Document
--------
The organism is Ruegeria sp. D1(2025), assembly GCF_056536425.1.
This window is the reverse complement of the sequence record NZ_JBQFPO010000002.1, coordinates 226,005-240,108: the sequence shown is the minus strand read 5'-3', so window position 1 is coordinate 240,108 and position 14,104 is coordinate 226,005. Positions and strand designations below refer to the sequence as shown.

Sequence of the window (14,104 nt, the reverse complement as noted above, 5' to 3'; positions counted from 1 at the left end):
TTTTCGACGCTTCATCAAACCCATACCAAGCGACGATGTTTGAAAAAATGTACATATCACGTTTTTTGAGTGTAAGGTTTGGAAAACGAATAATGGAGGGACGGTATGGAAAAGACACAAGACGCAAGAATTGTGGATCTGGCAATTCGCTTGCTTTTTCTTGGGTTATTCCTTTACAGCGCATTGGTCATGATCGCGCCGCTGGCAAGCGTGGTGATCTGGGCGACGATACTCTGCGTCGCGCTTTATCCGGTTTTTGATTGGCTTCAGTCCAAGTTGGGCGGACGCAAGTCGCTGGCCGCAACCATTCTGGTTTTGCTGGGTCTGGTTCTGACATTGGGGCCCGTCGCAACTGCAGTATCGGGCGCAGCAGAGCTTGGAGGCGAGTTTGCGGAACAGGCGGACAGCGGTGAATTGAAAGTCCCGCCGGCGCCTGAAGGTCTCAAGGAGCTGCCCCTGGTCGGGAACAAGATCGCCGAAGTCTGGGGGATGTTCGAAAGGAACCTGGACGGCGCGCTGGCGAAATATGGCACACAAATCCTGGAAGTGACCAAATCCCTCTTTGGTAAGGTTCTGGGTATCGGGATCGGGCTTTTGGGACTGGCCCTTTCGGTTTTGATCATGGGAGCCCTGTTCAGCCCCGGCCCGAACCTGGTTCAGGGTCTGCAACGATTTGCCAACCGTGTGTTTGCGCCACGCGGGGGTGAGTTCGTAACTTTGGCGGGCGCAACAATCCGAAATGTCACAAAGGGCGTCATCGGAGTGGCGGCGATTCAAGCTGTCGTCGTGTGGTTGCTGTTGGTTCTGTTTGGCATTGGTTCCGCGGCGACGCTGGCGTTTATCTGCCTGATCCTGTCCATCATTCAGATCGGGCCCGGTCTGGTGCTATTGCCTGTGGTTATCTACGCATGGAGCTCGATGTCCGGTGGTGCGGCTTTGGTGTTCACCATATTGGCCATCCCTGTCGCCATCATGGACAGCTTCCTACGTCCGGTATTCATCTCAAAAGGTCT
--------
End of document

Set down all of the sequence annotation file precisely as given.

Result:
The organism is Ruegeria sp. D1(2025), assembly GCF_056536425.1.
This window is the reverse complement of the sequence record NZ_JBQFPO010000002.1, coordinates 226,005-240,108: the sequence shown is the minus strand read 5'-3', so window position 1 is coordinate 240,108 and position 14,104 is coordinate 226,005. Positions and strand designations below refer to the sequence as shown.

Sequence of the window (14,104 nt, the reverse complement as noted above, 5' to 3'; positions counted from 1 at the left end):
TTTTCGACGCTTCATCAAACCCATACCAAGCGACGATGTTTGAAAAAATGTACATATCACGTTTTTTGAGTGTAAGGTTTGGAAAACGAATAATGGAGGGACGGTATGGAAAAGACACAAGACGCAAGAATTGTGGATCTGGCAATTCGCTTGCTTTTTCTTGGGTTATTCCTTTACAGCGCATTGGTCATGATCGCGCCGCTGGCAAGCGTGGTGATCTGGGCGACGATACTCTGCGTCGCGCTTTATCCGGTTTTTGATTGGCTTCAGTCCAAGTTGGGCGGACGCAAGTCGCTGGCCGCAACCATTCTGGTTTTGCTGGGTCTGGTTCTGACATTGGGGCCCGTCGCAACTGCAGTATCGGGCGCAGCAGAGCTTGGAGGCGAGTTTGCGGAACAGGCGGACAGCGGTGAATTGAAAGTCCCGCCGGCGCCTGAAGGTCTCAAGGAGCTGCCCCTGGTCGGGAACAAGATCGCCGAAGTCTGGGGGATGTTCGAAAGGAACCTGGACGGCGCGCTGGCGAAATATGGCACACAAATCCTGGAAGTGACCAAATCCCTCTTTGGTAAGGTTCTGGGTATCGGGATCGGGCTTTTGGGACTGGCCCTTTCGGTTTTGATCATGGGAGCCCTGTTCAGCCCCGGCCCGAACCTGGTTCAGGGTCTGCAACGATTTGCCAACCGTGTGTTTGCGCCACGCGGGGGTGAGTTCGTAACTTTGGCGGGCGCAACAATCCGAAATGTCACAAAGGGCGTCATCGGAGTGGCGGCGATTCAAGCTGTCGTCGTGTGGTTGCTGTTGGTTCTGTTTGGCATTGGTTCCGCGGCGACGCTGGCGTTTATCTGCCTGATCCTGTCCATCATTCAGATCGGGCCCGGTCTGGTGCTATTGCCTGTGGTTATCTACGCATGGAGCTCGATGTCCGGTGGTGCGGCTTTGGTGTTCACCATATTGGCCATCCCTGTCGCCATCATGGACAGCTTCCTACGTCCGGTATTCATCTCAAAAGGTCT